By Yaw Ansah, GNA
Accra, May 14, GNA - Mr Alan Kyerematen, the Minister of Trade and Industry, on Tuesday reiterated that Ghana has the right political andeconomic environment to host the African Continental Free Trade Area (AfCFTA) headquarters.
The AfCFTA is a road map agreed to by African leaders for the creation of a common African market to strengthen regional integration.
He said Ghana was on the frontline at the inception of the establishment of a single regional market years ago and continued to champion the realisation of the objective of AfCFTA.
Mr Kyeremanten said this when he welcomed an evaluation delegation
from the African Union (AU) to Ghana. The team is in to assess the country’s readiness to host the AfCFTA headquarters that would be responsible for coordinating the implementation of the agreement.
Madam Rosette Nyirinkindi Katungye, the AU Advisor on Regional Integration, is leading the 10-member delegation to conduct the assessment.
As part of the AfCFTA team’s evaluation, they are meeting the Ghana team including Madam Shirley Ayorkor Botchway, the Minister of Foreign Affairs who would make a formal presentation on the subject.
On 28 February 2019, the AU Commission invited the Member States to submit Letters of Expression of Interest to host the Secretariat and seven countries, namely: Ghana, Egypt, Eswatini, Senegal, Kenya, Ethiopia and Madagascar have submitted their bids.
Mr Kyeremanten said the establishment of a single market had always been the goal of African leaders and was supposed to be one of the building blocs for achieving Pan-African economic transformation.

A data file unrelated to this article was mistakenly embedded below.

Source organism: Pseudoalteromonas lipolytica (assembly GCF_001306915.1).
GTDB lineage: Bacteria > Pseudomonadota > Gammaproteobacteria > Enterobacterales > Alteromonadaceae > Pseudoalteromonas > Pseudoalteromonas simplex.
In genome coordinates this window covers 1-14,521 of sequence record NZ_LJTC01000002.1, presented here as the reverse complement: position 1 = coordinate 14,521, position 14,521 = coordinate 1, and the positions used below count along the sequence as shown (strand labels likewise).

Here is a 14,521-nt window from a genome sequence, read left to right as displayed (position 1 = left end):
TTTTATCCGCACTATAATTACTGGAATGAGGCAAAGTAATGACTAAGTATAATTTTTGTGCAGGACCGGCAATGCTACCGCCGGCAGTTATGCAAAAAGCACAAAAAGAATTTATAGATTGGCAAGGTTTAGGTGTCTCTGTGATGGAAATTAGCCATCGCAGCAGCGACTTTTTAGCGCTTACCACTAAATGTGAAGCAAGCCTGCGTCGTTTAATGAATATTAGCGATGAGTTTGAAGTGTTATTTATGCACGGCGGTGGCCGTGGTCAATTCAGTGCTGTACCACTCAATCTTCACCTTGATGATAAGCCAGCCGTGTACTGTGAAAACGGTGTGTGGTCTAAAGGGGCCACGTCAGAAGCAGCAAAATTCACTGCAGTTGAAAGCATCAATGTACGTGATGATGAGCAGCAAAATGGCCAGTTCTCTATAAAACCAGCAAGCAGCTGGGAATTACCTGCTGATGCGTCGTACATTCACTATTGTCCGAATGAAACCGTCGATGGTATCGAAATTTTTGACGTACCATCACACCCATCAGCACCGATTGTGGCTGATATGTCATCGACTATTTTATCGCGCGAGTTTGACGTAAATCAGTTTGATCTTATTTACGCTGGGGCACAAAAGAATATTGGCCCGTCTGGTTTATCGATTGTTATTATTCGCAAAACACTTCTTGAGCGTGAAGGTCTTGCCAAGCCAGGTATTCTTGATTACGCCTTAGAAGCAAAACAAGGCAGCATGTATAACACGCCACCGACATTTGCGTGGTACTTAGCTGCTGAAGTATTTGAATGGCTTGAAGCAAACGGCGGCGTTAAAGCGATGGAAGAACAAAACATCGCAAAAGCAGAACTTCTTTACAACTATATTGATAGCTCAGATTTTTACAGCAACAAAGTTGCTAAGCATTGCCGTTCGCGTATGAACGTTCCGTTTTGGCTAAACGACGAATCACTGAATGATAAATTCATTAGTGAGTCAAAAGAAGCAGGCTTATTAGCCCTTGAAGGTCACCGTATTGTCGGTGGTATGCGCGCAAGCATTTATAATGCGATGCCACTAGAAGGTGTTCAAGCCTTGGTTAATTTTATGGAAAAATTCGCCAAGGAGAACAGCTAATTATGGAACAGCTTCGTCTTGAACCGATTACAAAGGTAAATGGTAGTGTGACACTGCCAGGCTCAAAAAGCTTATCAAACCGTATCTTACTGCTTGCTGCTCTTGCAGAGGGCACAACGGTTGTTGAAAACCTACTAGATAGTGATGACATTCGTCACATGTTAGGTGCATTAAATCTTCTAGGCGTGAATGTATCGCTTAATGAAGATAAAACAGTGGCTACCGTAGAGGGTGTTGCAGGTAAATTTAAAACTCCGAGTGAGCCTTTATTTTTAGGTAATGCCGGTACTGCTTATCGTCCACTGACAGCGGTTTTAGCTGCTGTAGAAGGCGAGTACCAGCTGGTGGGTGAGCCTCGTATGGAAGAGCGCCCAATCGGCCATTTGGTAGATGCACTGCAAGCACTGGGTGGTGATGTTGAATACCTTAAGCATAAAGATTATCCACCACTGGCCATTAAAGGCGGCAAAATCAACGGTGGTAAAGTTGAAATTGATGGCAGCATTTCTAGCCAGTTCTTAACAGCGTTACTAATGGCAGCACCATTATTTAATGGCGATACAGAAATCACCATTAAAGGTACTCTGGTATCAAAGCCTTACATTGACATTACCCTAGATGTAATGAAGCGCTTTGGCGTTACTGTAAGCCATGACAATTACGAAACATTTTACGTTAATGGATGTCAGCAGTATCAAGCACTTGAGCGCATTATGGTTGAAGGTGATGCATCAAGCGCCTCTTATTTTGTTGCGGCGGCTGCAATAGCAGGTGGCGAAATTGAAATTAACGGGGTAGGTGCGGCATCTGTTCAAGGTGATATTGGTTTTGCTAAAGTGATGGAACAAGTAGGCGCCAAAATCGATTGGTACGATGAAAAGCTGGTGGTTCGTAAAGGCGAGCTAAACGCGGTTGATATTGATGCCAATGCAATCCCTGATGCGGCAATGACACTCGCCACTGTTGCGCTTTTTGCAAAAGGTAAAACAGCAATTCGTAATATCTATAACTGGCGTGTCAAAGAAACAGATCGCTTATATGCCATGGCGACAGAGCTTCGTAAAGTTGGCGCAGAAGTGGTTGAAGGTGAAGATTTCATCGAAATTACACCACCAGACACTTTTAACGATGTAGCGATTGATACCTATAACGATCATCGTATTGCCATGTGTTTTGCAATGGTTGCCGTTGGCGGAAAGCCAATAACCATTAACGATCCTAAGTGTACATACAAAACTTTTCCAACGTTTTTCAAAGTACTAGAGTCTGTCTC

He said the experience of most of the matured economies around the world including Asia, America and Europe attested to the fact that a single regional market was crucial to growth and development.
“It was at the back of the single market that the economies of these continents developed,” he added.
At the initial stages through to the run-up of the signing of the AfCFTA agreement at the AU Summit in 2012, he said, some leaders were skeptical that single market might not work due to the issues of lack of capacity of the countries to trade among themselves.
“Some leaders passed comments such as; are we all producing mono commodity, so is Ghana going to sell cocoa to Côte d'Ivoire or is Ethiopia going to sell its coffee to a coffee producing country,” he said.
“A study has shown that 46 per cent of the limited trade in the region was in the manufacturing sector but not raw materials. It also said Africa had already developed the infrastructure which can facilitate a single market.”
On her part, Madam Katungye said the AfCFTA was a catalyst for regional and continental integration and would propel Africa’s development.
From the interaction with the Ghanaian officials, she said the country had comprehensive knowledge about the task at hand and what the continent needed to develop.
She commended Ghana’s leadership for ensuring that the AfCFTA’s ideals were achieved to help improve the living condition of people in the continent.